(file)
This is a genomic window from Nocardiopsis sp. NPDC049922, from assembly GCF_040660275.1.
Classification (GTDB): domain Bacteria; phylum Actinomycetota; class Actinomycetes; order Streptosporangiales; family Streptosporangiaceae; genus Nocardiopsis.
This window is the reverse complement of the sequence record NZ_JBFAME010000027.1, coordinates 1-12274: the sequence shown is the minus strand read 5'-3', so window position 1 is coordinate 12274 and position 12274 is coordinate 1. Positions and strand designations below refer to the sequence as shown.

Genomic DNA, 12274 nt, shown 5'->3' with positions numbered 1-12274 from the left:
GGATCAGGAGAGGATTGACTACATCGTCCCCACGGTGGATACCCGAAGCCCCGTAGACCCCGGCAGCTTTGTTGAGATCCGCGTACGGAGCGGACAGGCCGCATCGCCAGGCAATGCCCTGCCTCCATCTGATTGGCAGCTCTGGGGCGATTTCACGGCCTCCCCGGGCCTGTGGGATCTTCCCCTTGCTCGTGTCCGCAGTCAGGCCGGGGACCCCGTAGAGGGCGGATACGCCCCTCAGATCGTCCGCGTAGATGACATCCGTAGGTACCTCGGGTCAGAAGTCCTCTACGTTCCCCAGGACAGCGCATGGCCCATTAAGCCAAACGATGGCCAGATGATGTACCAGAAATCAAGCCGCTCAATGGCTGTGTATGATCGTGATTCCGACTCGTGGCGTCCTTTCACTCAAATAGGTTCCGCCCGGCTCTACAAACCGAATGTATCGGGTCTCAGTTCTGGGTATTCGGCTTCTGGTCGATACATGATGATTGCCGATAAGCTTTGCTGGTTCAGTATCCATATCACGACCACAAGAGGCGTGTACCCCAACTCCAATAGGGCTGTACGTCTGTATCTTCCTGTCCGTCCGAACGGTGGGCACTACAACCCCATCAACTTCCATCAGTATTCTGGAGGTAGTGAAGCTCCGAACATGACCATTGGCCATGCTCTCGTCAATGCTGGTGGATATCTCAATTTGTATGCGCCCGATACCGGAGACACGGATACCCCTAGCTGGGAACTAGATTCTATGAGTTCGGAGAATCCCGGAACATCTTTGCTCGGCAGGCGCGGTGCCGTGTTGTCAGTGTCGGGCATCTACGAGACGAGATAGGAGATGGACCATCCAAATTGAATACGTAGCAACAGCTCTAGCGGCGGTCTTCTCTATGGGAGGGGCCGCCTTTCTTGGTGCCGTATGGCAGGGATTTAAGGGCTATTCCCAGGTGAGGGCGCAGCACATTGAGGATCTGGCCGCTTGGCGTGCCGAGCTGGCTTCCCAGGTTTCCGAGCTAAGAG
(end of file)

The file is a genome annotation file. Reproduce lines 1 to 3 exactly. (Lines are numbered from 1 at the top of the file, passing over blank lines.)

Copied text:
This is a genomic window from Nocardiopsis sp. NPDC049922, from assembly GCF_040660275.1.
Classification (GTDB): domain Bacteria; phylum Actinomycetota; class Actinomycetes; order Streptosporangiales; family Streptosporangiaceae; genus Nocardiopsis.
This window is the reverse complement of the sequence record NZ_JBFAME010000027.1, coordinates 1-12274: the sequence shown is the minus strand read 5'-3', so window position 1 is coordinate 12274 and position 12274 is coordinate 1. Positions and strand designations below refer to the sequence as shown.